It’s never easy to explore and discuss details of a shorter tale. Writer Thom Burgess and artist Barney Bodoano have delivered a new tale for lover of the macabre, but at just 40-pages it’s a little challenging to delve too deep into the story without uncorking details that would most certainly extinguish any potential flames of surprise. But what the hey, I’ll give it a go!
The Eyrie is a dark and compelling tale of a ghastly action taken against men on a quest to make a living, albeit illegally, long ago. These men were ultimately wronged in life, and they are not at rest in the next phase of existence. One unfortunate young lady scouting Sussex, England, working while beefing up her photography portfolio finds herself stuck in the middle a rage that’s been building for years. Now a possible victim in the making, it’s up to the ambitious, Rebecca to either solve an age-old mystery, or get the hell out of England while she still has a pulse.
Burgess’ story runs a smooth course. It’s as informative as it need be, but a little ambiguous where mystery has the window to climb through. It’s an obvious method of keeping the reader curious and engaged, and I’ve got to say, it’s awfully successful.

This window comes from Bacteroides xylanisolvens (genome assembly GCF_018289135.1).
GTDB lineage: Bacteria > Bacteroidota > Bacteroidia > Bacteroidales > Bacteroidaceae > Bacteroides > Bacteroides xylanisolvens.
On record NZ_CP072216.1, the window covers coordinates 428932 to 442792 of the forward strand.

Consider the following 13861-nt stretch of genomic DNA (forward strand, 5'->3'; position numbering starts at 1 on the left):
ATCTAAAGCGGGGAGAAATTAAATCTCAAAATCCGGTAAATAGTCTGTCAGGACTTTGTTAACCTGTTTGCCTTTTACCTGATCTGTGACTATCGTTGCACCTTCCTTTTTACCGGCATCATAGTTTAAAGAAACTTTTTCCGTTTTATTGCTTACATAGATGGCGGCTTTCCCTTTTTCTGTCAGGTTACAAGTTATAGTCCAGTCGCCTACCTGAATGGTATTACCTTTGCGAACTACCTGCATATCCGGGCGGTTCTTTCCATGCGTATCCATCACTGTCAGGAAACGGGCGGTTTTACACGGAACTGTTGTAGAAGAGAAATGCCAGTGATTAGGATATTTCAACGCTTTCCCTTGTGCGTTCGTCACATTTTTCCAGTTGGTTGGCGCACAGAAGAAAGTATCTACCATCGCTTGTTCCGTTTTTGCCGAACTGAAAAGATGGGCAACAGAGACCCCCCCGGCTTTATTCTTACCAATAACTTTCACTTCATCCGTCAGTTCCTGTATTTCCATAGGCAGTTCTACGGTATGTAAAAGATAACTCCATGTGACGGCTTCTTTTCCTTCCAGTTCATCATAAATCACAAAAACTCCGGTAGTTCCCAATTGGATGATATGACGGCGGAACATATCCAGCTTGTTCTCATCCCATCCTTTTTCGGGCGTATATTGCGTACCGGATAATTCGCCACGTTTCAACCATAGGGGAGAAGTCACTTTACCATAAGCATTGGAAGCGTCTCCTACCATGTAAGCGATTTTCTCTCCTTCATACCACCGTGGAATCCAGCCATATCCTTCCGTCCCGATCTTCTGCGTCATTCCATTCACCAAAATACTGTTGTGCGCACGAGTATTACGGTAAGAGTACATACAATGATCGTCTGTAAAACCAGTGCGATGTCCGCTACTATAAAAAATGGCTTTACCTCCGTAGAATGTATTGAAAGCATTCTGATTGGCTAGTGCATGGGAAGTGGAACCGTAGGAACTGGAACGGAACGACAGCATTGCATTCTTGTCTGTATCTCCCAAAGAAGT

Bodoano’s artwork is brilliant, and almost feels as though a German expressionist film has climbed directly onto page. It’s an atypical artistic style, and while it won’t likely win crowds over unanimously, those of us who look for unorthodox imagery, or even have a love for expressionist cinema are going to find Bodoano’s artwork to be nothing short of mesmerizing.
There’s a cool H.P. Lovecraft vibe to the story, and while that holds value and appeal to me, it’s the humanity of the story that pushes this book into the ranks of the stronger graphic novels out there. There’s some emotion invested in a few of these characters and that translates well on page. All in all, expect a grim tale that’s assembled beautifully by both writer Thom Burgess and artist Barney Bodoano.